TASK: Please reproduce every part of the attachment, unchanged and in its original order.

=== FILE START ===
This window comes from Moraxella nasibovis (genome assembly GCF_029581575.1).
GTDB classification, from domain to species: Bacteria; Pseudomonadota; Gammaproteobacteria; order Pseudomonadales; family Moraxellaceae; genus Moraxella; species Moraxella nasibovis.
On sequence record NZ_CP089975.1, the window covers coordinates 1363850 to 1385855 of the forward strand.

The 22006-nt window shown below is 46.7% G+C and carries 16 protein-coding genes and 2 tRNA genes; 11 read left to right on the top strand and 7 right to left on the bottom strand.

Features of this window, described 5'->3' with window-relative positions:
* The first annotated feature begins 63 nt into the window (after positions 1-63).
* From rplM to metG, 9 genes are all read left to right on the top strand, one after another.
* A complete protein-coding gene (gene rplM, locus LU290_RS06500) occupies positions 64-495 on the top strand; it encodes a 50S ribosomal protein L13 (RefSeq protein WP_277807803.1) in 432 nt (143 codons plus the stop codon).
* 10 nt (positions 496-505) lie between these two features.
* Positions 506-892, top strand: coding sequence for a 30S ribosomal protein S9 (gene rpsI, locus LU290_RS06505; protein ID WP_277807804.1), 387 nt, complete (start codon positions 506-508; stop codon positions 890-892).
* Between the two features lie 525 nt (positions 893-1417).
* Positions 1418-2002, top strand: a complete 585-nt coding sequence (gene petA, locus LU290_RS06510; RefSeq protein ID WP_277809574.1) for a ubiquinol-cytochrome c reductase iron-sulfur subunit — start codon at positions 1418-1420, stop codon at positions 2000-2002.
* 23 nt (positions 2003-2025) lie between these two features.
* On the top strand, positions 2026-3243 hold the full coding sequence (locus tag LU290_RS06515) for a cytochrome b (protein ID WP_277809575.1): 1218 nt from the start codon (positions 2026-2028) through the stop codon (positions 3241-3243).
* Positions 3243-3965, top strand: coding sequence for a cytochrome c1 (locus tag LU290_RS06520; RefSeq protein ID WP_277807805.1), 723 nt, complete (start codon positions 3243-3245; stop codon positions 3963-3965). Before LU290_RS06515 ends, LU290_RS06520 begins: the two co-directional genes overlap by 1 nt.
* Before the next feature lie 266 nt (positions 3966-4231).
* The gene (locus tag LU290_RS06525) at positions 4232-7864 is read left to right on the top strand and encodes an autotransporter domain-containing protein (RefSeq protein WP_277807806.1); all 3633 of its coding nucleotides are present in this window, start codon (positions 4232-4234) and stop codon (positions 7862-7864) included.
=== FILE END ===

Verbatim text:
This window comes from Moraxella nasibovis (genome assembly GCF_029581575.1).
GTDB classification, from domain to species: Bacteria; Pseudomonadota; Gammaproteobacteria; order Pseudomonadales; family Moraxellaceae; genus Moraxella; species Moraxella nasibovis.
On sequence record NZ_CP089975.1, the window covers coordinates 1363850 to 1385855 of the forward strand.

The 22006-nt window shown below is 46.7% G+C and carries 16 protein-coding genes and 2 tRNA genes; 11 read left to right on the top strand and 7 right to left on the bottom strand.

Features of this window, described 5'->3' with window-relative positions:
* The first annotated feature begins 63 nt into the window (after positions 1-63).
* From rplM to metG, 9 genes are all read left to right on the top strand, one after another.
* A complete protein-coding gene (gene rplM, locus LU290_RS06500) occupies positions 64-495 on the top strand; it encodes a 50S ribosomal protein L13 (RefSeq protein WP_277807803.1) in 432 nt (143 codons plus the stop codon).
* 10 nt (positions 496-505) lie between these two features.
* Positions 506-892, top strand: coding sequence for a 30S ribosomal protein S9 (gene rpsI, locus LU290_RS06505; protein ID WP_277807804.1), 387 nt, complete (start codon positions 506-508; stop codon positions 890-892).
* Between the two features lie 525 nt (positions 893-1417).
* Positions 1418-2002, top strand: a complete 585-nt coding sequence (gene petA, locus LU290_RS06510; RefSeq protein ID WP_277809574.1) for a ubiquinol-cytochrome c reductase iron-sulfur subunit — start codon at positions 1418-1420, stop codon at positions 2000-2002.
* 23 nt (positions 2003-2025) lie between these two features.
* On the top strand, positions 2026-3243 hold the full coding sequence (locus tag LU290_RS06515) for a cytochrome b (protein ID WP_277809575.1): 1218 nt from the start codon (positions 2026-2028) through the stop codon (positions 3241-3243).
* Positions 3243-3965, top strand: coding sequence for a cytochrome c1 (locus tag LU290_RS06520; RefSeq protein ID WP_277807805.1), 723 nt, complete (start codon positions 3243-3245; stop codon positions 3963-3965). Before LU290_RS06515 ends, LU290_RS06520 begins: the two co-directional genes overlap by 1 nt.
* Before the next feature lie 266 nt (positions 3966-4231).
* The gene (locus tag LU290_RS06525) at positions 4232-7864 is read left to right on the top strand and encodes an autotransporter domain-containing protein (RefSeq protein WP_277807806.1); all 3633 of its coding nucleotides are present in this window, start codon (positions 4232-4234) and stop codon (positions 7862-7864) included.